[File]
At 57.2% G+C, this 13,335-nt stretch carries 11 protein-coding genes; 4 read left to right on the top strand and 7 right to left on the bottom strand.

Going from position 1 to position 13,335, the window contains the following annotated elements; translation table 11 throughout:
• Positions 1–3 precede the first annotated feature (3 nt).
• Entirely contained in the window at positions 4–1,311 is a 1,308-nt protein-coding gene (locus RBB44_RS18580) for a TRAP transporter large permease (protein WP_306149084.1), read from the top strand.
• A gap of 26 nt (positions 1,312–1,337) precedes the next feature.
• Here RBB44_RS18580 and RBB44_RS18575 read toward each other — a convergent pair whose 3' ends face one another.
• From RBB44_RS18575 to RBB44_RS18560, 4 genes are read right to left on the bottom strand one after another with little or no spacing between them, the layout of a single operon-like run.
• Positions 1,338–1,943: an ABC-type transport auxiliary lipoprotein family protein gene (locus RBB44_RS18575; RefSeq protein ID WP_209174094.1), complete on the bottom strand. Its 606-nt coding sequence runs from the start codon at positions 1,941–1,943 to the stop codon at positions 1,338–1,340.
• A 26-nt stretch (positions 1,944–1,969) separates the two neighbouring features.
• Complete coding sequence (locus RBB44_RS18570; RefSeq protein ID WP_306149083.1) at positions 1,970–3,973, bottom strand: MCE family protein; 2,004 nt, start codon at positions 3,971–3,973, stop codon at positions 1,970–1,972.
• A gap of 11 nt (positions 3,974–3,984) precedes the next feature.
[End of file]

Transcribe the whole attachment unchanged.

At 57.2% G+C, this 13,335-nt stretch carries 11 protein-coding genes; 4 read left to right on the top strand and 7 right to left on the bottom strand.

Going from position 1 to position 13,335, the window contains the following annotated elements; translation table 11 throughout:
• Positions 1–3 precede the first annotated feature (3 nt).
• Entirely contained in the window at positions 4–1,311 is a 1,308-nt protein-coding gene (locus RBB44_RS18580) for a TRAP transporter large permease (protein WP_306149084.1), read from the top strand.
• A gap of 26 nt (positions 1,312–1,337) precedes the next feature.
• Here RBB44_RS18580 and RBB44_RS18575 read toward each other — a convergent pair whose 3' ends face one another.
• From RBB44_RS18575 to RBB44_RS18560, 4 genes are read right to left on the bottom strand one after another with little or no spacing between them, the layout of a single operon-like run.
• Positions 1,338–1,943: an ABC-type transport auxiliary lipoprotein family protein gene (locus RBB44_RS18575; RefSeq protein ID WP_209174094.1), complete on the bottom strand. Its 606-nt coding sequence runs from the start codon at positions 1,941–1,943 to the stop codon at positions 1,338–1,340.
• A 26-nt stretch (positions 1,944–1,969) separates the two neighbouring features.
• Complete coding sequence (locus RBB44_RS18570; RefSeq protein ID WP_306149083.1) at positions 1,970–3,973, bottom strand: MCE family protein; 2,004 nt, start codon at positions 3,971–3,973, stop codon at positions 1,970–1,972.
• A gap of 11 nt (positions 3,974–3,984) precedes the next feature.